In our second article of this series, we explored several myths that people cling to when it comes to the Third World. Perhaps the most destructive one from both ends of the spectrum has to do with the perception of the Third World as a dirty, environmental degrading place. While many third world countries do have health risks, as far as human beings are concerned, the fact is that it is industrialized countries like those living in modern homes or in urban condos which have contributed the most to the poor condition of our planet. In fact, in industrialized countries we could learn a thing or two about green planning from the third world.

The third world is considered such because the countries are largely industrialized. We would argue that although industrialization does have its place, it is very beneficial for some areas of the world to have skipped this damaging developmental period in the planet's history. Farmers and workers in these countries have retained old skills, and the people have not been spoiled by an easy mechanized life. Things are moved with sling ropes and manpower opposed to vehicles and most of the country's residents are living organically without even being conscious of an alternative.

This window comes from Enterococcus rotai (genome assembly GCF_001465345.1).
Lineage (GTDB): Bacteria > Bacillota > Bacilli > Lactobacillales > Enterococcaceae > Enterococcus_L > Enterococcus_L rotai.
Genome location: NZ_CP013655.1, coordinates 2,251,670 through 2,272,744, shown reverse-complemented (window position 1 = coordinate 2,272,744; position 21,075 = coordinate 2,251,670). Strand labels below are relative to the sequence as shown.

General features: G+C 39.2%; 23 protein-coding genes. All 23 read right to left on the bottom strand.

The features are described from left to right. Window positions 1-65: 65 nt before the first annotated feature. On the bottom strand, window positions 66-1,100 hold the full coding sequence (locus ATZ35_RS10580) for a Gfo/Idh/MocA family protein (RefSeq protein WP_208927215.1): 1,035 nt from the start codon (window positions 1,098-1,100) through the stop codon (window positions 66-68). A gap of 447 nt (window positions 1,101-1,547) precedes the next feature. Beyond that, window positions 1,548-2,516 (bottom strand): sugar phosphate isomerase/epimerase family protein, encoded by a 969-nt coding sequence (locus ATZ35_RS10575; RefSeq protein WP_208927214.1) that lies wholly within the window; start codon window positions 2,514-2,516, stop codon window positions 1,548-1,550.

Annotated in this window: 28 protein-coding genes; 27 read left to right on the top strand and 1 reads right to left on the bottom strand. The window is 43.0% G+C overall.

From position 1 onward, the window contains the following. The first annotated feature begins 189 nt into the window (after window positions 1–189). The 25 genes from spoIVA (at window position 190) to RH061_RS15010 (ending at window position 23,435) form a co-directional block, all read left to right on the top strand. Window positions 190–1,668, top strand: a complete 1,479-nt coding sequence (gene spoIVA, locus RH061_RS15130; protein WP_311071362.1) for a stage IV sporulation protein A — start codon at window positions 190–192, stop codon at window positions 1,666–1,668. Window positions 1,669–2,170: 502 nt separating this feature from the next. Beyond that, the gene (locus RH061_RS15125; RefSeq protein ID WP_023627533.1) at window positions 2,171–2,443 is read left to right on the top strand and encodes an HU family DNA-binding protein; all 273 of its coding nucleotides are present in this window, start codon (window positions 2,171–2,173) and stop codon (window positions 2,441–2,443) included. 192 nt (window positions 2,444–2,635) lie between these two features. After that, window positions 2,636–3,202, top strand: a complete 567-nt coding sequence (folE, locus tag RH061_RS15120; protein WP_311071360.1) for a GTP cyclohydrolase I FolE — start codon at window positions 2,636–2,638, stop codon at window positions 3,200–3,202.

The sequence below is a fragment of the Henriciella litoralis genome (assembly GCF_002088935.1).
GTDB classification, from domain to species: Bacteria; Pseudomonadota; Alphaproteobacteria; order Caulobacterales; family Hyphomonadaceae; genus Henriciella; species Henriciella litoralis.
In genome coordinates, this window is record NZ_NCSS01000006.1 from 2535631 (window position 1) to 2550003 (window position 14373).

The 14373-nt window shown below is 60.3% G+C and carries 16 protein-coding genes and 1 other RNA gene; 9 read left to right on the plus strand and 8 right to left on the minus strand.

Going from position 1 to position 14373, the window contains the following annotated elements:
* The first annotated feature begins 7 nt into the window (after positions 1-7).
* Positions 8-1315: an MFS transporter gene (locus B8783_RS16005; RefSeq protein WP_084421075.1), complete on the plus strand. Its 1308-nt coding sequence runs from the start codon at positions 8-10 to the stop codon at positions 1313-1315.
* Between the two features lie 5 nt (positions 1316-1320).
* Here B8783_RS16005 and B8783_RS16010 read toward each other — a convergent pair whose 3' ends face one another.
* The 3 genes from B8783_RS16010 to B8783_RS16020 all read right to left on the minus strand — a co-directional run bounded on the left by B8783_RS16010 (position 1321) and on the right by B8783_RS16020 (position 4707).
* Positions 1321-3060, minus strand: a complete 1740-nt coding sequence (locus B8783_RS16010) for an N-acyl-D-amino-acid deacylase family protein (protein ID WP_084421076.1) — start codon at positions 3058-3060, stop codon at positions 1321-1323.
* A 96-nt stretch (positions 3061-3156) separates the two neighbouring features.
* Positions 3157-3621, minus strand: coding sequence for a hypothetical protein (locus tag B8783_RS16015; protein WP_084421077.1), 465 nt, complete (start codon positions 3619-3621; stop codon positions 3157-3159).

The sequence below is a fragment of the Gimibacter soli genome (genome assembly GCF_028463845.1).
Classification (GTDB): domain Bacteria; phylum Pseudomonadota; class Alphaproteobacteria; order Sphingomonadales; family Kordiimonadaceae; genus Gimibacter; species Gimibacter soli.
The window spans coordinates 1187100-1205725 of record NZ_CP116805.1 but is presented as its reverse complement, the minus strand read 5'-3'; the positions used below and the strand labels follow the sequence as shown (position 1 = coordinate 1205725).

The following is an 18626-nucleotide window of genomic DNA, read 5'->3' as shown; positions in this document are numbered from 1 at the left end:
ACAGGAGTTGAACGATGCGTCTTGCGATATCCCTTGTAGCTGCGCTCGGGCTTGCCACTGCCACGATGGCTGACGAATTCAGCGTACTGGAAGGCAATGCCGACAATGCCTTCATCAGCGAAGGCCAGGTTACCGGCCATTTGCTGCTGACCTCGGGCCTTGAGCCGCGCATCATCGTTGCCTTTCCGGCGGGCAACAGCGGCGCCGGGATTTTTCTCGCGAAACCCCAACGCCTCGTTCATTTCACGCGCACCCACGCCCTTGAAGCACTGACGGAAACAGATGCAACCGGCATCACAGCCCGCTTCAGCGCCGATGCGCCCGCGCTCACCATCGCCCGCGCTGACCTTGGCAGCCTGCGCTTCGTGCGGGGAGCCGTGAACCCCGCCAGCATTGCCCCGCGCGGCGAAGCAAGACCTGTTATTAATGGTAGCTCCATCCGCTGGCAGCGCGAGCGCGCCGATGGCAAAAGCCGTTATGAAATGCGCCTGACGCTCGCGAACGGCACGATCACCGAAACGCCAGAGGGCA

So, how can this help those of us in industrialized areas improve our green outlook? Well, first of all we could take a good lesson in attitude. To people in third world countries, food is food. There is no need to look for a spotless apple or a perfect yellow banana, and therefore no need to invent measures to grow only the most perfect foods. Food is produced and consumed naturally, and it impacts the environment far less than the production of industrialized countries. It's amazing how many family farms can't survive because they wish to produce natural food that has not been enhanced.

In addition, the consumption habits of third world countries actually encourage biodiversity, as opposed to the limiting practices of those of us in the industrial world. A report by Anhil Gupta points out that although there are 15,000 different species of edible plants in the world, less than half are used in agriculture. Even more astonishingly, only a few hundred of those crops are considered by most people on earth, with thirty of them providing 90% of the caloric intake of the world population. Again, an eat-what-you-can-grow attitude, one prevalent in third world countries, would benefit global environmental conditions if adopted. People there don't even have the luxury of grower's supplies let alone the chance to be picky about eating what comes out of the ground.

And of course, the third world still relies on manual labour over machines in order to get most of the work done. You won't see Transway vacuum tank trucks or a assembly press machine helping them to do their work. This means that the population is fitter (when fed), and national outputs of emissions far lower than that of industrialized countries.

One might say that third world countries have been forced to make green innovations simply by being left out of the industrial cycle. There is much those in industrialized nations can learn from these countries, and must.




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